The Heritage Foundation

News Releases on Taxes

February 4, 2003

February 4, 2003 | News Releases on Taxes

Heritage Web Site Offers "Reality Check" on Taxes

Would President Bush's economic growth plan help only the rich? Would it drive up federal deficits and make Medicare and Social Security reform all but impossible? How many married couples and families would save money under the Bush plan? How are dividends taxed? And who are the "rich," anyway?

There's no shortage of questions when it comes to the frequently arcane realm of tax and economic policy. Now, thanks to "Reality Check," a Heritage Foundation Internet feature launched today, there's no shortage of answers, either-quick, authoritative answers, backed up by hard facts and updated daily to reflect the latest twists in the tax-cut debate.

"The idea here is to cut through the rhetoric, to set the record straight and keep it straight," says Heritage economist William Beach. "Heritage's primary mission is to give the facts that puncture the political posturing. Like the claim that only the richest 1 percent would get a break if the double tax on dividends is eliminated. In fact, more than 84 million Americans own stock in one form or another, and all would benefit from such a cut."

They're not alone, according to "Reality Check": Under the Bush plan, 34 million Americans would see the "marriage penalty" reduced-that quirk in the tax code that forces many two-income married couples to pay more in taxes than similar couples who merely live together.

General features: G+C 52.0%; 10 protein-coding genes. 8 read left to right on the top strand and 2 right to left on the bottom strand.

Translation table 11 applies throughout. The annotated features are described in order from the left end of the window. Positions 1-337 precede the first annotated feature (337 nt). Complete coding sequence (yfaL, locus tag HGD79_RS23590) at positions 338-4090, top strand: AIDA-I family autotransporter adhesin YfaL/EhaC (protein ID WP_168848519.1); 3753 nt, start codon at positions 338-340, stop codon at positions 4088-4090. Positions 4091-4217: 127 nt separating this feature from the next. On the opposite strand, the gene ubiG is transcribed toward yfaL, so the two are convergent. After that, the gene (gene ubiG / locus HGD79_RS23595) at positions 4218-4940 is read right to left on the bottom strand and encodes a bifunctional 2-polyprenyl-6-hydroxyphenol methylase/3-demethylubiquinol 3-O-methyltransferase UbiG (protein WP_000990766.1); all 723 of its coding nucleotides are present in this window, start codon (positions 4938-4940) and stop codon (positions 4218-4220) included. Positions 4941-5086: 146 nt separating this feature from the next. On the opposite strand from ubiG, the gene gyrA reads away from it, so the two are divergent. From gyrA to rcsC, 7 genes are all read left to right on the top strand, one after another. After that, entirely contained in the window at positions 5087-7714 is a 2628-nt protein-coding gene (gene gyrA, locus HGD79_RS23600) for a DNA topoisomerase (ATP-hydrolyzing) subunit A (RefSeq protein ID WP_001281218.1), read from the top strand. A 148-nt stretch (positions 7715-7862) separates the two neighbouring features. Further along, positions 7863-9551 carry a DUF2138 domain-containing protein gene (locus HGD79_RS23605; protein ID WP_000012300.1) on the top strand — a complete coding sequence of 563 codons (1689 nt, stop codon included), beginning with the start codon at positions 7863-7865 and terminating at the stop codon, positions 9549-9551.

What about the claim that a big tax cut would cause government revenue to slow to a trickle and force lawmakers to slash funding for popular programs? That happened in the 1980s, right? Government figures show otherwise: In 1980, the last year before the 1981 tax cut, revenues were $956 billion (in constant 1996 dollars), notes Heritage budget expert Brian Riedl in one of the many short articles found on "Reality Check." Government revenues exceeded that amount eight times over the next 10 years. In fact, annual revenues in that decade averaged $102 billion above their 1980 level.

"The numbers here clearly show that budget deficits rose because spending rose-not because the tax cut caused government revenues to dry up," Beach says.

For more see Heritage's Reality Check.

About the Author

Related Issues: Taxes